Tooth decay is the most common oral disease in children. It’s no wonder with all these sugary foods and drinks readily available to them. But even if you steer clear of cookies and soda, your child can still be exposed to tooth decay in other ways. Your pediatric dentist in Redmond Dr. Daniel Bickel explores a couple causes of tooth decay and how to prevent them in this blog post.
This is the big one. Frequent and prolonged contact with sugary foods and beverages is the greatest contributor to tooth decay. This could be that sugar-filled foods are most marketed and attractive to kids. It could also be poor brushing technique or oral hygiene habits. A lack of awareness may also be a culprit.
For example, did you know that a single serving size of orange juice contains 33g of sugar? That’s more than half of the daily intake recommended by the FDA for adults. Sugar hides in all sorts of places. It’s important to check labels, and eat well for overall health.
If you and your family can’t shake the sweet stuff, make sure you’re brushing after meals and using a straw for sugary drinks. If your child is still using a bottle, avoid filling them with juices, soft drinks and sweetened water – only milk, breast milk, formula or plain water. And try not to put the baby to bed with a bottle of anything but water. Even breast milk can decay teeth. It’s important to brush before bed and not allow formula and milk particles to sit on the child’s teeth and gums.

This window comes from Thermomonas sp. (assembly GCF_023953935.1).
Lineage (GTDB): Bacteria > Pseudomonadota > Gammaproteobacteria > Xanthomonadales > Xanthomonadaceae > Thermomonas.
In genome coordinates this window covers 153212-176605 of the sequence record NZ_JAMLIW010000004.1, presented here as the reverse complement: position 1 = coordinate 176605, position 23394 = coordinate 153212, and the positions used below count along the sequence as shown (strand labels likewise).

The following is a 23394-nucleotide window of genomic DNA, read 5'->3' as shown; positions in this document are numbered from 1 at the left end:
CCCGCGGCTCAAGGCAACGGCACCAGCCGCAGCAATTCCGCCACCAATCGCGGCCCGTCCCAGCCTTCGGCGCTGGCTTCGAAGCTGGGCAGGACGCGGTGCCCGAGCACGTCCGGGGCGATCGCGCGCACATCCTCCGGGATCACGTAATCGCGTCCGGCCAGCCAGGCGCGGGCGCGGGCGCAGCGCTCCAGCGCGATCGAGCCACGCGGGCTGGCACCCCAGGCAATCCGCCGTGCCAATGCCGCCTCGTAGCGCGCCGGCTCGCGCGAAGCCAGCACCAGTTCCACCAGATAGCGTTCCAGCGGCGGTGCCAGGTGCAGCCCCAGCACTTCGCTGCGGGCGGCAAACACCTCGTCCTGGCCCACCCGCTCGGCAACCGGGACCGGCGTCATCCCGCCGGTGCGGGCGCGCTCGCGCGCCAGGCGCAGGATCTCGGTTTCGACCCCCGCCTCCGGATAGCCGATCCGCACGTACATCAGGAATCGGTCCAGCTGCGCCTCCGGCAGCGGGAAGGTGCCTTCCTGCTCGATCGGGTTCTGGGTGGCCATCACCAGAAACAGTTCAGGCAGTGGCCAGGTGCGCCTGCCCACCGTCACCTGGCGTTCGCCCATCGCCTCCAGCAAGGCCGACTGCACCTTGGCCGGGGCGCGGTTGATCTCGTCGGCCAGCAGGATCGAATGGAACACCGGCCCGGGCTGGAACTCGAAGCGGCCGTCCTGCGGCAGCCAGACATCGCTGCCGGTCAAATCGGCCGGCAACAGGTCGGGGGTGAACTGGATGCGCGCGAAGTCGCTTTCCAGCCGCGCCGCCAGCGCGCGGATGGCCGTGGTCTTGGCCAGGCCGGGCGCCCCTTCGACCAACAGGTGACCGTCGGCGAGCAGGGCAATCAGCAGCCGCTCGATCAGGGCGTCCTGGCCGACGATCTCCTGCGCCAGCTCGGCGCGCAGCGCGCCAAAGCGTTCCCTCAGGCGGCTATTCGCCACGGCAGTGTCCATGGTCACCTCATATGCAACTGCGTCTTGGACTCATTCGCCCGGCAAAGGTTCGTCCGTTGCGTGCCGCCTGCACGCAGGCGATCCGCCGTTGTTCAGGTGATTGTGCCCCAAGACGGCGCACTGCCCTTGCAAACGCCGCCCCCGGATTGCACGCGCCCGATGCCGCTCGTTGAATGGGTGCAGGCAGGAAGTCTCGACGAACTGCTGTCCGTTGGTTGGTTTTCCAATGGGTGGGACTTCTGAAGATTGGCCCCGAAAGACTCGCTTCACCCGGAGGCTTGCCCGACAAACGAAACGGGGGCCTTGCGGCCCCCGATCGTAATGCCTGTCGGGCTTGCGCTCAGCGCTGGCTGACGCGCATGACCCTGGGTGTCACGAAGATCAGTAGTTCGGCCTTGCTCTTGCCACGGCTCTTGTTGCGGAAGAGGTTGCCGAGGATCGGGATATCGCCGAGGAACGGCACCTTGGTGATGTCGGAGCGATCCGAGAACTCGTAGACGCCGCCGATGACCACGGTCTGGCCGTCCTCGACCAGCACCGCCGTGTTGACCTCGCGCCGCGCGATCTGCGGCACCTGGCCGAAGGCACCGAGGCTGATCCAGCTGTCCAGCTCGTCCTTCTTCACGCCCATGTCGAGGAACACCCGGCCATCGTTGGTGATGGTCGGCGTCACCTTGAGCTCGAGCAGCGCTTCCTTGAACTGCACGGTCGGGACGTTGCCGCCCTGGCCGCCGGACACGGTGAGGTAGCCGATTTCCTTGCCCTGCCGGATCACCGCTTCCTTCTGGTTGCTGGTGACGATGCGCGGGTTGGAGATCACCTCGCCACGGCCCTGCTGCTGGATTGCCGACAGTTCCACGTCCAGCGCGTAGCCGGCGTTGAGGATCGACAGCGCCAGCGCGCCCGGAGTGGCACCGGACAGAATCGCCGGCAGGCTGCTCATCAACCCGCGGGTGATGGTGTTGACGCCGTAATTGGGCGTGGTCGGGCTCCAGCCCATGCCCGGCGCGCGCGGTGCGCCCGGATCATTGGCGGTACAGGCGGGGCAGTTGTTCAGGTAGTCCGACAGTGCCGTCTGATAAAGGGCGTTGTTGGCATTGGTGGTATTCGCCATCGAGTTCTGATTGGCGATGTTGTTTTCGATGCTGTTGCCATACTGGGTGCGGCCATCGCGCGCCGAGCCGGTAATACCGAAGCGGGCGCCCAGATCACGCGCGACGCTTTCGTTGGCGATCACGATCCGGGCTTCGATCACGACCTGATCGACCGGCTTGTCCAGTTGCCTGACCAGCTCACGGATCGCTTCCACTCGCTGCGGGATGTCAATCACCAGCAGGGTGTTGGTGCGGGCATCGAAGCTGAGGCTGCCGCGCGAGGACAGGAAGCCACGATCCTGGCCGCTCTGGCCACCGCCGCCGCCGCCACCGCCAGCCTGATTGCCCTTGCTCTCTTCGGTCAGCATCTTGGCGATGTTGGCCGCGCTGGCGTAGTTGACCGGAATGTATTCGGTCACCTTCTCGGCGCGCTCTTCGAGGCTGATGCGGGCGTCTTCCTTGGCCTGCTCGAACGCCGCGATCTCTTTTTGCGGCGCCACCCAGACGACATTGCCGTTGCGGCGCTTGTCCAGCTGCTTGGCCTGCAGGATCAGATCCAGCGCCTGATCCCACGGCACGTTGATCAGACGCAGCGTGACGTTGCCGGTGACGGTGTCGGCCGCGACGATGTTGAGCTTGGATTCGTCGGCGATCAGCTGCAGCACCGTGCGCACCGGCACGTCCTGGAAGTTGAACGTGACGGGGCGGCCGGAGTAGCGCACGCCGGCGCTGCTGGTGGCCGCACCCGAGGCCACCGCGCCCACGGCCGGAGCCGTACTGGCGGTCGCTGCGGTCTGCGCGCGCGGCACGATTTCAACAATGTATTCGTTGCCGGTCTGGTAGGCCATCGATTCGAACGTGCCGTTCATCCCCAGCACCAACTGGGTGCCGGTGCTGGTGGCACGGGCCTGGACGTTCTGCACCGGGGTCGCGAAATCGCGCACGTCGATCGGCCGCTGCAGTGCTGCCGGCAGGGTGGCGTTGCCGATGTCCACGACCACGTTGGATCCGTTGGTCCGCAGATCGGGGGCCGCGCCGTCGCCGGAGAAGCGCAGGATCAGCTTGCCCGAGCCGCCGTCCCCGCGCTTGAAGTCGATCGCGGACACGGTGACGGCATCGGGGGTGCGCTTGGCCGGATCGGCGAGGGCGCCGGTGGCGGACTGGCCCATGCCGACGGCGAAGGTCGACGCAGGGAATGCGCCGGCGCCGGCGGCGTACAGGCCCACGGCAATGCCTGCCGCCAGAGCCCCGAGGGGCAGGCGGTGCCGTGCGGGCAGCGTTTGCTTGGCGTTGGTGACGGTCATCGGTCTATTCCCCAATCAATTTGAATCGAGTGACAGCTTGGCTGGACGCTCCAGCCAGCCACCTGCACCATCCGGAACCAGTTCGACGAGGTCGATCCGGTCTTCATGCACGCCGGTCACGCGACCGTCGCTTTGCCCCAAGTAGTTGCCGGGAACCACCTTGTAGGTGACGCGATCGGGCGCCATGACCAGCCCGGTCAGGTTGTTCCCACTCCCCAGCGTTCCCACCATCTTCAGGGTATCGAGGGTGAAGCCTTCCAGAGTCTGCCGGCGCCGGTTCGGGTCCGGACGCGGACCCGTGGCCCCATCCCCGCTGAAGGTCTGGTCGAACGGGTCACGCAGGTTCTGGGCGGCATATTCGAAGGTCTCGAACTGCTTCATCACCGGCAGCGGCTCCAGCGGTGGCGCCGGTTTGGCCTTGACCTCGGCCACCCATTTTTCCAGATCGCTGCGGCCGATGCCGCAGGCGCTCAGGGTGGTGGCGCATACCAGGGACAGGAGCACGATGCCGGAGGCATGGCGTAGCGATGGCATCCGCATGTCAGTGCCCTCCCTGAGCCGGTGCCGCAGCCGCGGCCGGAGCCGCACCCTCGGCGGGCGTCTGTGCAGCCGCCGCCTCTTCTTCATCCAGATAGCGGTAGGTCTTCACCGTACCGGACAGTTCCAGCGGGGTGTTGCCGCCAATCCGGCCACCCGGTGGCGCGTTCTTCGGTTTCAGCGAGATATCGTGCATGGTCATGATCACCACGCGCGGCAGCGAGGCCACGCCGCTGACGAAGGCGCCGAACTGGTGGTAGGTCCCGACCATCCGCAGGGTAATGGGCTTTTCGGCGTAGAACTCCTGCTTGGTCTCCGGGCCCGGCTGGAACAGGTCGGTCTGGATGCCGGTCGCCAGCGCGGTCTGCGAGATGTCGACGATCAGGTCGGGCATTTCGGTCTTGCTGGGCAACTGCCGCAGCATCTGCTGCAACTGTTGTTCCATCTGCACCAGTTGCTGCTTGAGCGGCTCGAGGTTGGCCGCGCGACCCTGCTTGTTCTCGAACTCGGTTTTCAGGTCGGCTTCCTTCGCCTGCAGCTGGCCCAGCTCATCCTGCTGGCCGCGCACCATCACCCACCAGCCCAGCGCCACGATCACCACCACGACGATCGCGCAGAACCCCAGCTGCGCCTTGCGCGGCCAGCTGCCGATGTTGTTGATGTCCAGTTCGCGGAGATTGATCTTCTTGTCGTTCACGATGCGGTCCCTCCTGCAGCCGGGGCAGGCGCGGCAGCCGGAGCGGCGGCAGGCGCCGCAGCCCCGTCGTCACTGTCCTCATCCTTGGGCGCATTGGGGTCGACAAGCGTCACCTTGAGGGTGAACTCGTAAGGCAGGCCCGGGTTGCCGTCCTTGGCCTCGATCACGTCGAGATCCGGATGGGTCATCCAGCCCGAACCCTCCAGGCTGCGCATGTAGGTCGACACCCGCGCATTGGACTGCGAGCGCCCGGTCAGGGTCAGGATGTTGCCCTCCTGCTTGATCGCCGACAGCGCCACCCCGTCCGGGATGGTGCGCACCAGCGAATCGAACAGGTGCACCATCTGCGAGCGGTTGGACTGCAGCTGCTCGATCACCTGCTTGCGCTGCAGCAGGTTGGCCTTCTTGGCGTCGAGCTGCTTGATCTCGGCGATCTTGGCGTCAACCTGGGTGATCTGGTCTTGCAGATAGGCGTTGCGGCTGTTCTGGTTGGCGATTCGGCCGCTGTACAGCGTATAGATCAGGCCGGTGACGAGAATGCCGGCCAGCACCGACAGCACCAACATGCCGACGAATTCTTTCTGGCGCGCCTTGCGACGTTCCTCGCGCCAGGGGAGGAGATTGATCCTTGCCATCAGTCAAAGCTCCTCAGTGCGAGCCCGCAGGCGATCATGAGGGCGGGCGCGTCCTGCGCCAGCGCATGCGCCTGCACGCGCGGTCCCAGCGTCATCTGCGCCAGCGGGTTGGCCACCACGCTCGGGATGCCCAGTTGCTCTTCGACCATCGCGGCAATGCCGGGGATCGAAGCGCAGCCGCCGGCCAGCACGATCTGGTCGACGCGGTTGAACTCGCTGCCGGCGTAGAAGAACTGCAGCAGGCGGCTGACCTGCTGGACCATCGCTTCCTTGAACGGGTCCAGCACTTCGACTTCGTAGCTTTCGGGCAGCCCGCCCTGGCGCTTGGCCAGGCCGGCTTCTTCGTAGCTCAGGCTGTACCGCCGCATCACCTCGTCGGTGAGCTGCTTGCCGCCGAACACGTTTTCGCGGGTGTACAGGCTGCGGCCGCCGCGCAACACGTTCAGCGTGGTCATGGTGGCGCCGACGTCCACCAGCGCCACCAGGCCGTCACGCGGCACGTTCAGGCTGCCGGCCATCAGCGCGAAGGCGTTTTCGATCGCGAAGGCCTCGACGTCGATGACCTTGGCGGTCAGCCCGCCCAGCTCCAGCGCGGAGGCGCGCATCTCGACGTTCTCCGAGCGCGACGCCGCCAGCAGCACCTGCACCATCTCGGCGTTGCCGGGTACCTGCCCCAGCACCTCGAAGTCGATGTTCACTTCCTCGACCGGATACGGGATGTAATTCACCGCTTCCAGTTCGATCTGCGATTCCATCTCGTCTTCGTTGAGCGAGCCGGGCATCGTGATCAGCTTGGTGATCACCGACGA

Sometimes bacteria is responsible for cavities in adults. What this means for your child is that you shouldn’t share saliva by licking the same spoon or cleaning a pacifier with your mouth. You could pass this bacteria to your baby and inadvertently cause tooth decay.
Incidentally, this type of bacteria feeds on sugar. So a low-sugar diet and regular cleanings for you and for baby will help eradicate the problem.
Children who learn good oral habits early are far more likely to stick with routines as they grow. Set the standard for oral health right from the start.
- Wipe your baby’s gums with a clean, soft washcloth dampened with warm water after each feeding.
- Be sure to make a dental appointment once your child’s first tooth erupts or before their first birthday, and stick to 6-month checkups.
- Start brushing with a children’s toothbrush and fluoride toothpaste once the first teeth appear.
- Begin flossing once your child has teeth that touch.
Start with the right dentist!
Dr. Bickel of Redmond Art of Dentistry treats patients of all ages. Specializing in pediatric dentistry, he can guide you on the best ways to take care of your child’s teeth. Call (425) 883-1331 to book your little one’s first appointment today!